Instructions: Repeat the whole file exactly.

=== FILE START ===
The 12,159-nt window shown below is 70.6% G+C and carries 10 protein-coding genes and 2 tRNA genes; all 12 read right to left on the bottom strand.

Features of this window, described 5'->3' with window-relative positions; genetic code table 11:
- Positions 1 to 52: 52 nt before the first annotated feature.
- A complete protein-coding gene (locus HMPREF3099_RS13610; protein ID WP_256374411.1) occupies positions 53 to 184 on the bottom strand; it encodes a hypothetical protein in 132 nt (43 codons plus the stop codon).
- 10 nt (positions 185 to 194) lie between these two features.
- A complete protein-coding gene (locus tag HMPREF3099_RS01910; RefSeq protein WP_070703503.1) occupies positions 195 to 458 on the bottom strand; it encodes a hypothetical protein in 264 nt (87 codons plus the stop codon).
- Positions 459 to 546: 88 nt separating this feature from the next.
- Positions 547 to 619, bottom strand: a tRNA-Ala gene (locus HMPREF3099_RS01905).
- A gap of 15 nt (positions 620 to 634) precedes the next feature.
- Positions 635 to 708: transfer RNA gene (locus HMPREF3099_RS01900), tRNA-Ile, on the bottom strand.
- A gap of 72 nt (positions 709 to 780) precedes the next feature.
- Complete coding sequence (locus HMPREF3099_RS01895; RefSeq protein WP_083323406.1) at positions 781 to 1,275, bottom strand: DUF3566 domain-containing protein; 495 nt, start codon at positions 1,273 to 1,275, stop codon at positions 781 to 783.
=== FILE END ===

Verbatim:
The 12,159-nt window shown below is 70.6% G+C and carries 10 protein-coding genes and 2 tRNA genes; all 12 read right to left on the bottom strand.

Features of this window, described 5'->3' with window-relative positions; genetic code table 11:
- Positions 1 to 52: 52 nt before the first annotated feature.
- A complete protein-coding gene (locus HMPREF3099_RS13610; protein ID WP_256374411.1) occupies positions 53 to 184 on the bottom strand; it encodes a hypothetical protein in 132 nt (43 codons plus the stop codon).
- 10 nt (positions 185 to 194) lie between these two features.
- A complete protein-coding gene (locus tag HMPREF3099_RS01910; RefSeq protein WP_070703503.1) occupies positions 195 to 458 on the bottom strand; it encodes a hypothetical protein in 264 nt (87 codons plus the stop codon).
- Positions 459 to 546: 88 nt separating this feature from the next.
- Positions 547 to 619, bottom strand: a tRNA-Ala gene (locus HMPREF3099_RS01905).
- A gap of 15 nt (positions 620 to 634) precedes the next feature.
- Positions 635 to 708: transfer RNA gene (locus HMPREF3099_RS01900), tRNA-Ile, on the bottom strand.
- A gap of 72 nt (positions 709 to 780) precedes the next feature.
- Complete coding sequence (locus HMPREF3099_RS01895; RefSeq protein WP_083323406.1) at positions 781 to 1,275, bottom strand: DUF3566 domain-containing protein; 495 nt, start codon at positions 1,273 to 1,275, stop codon at positions 781 to 783.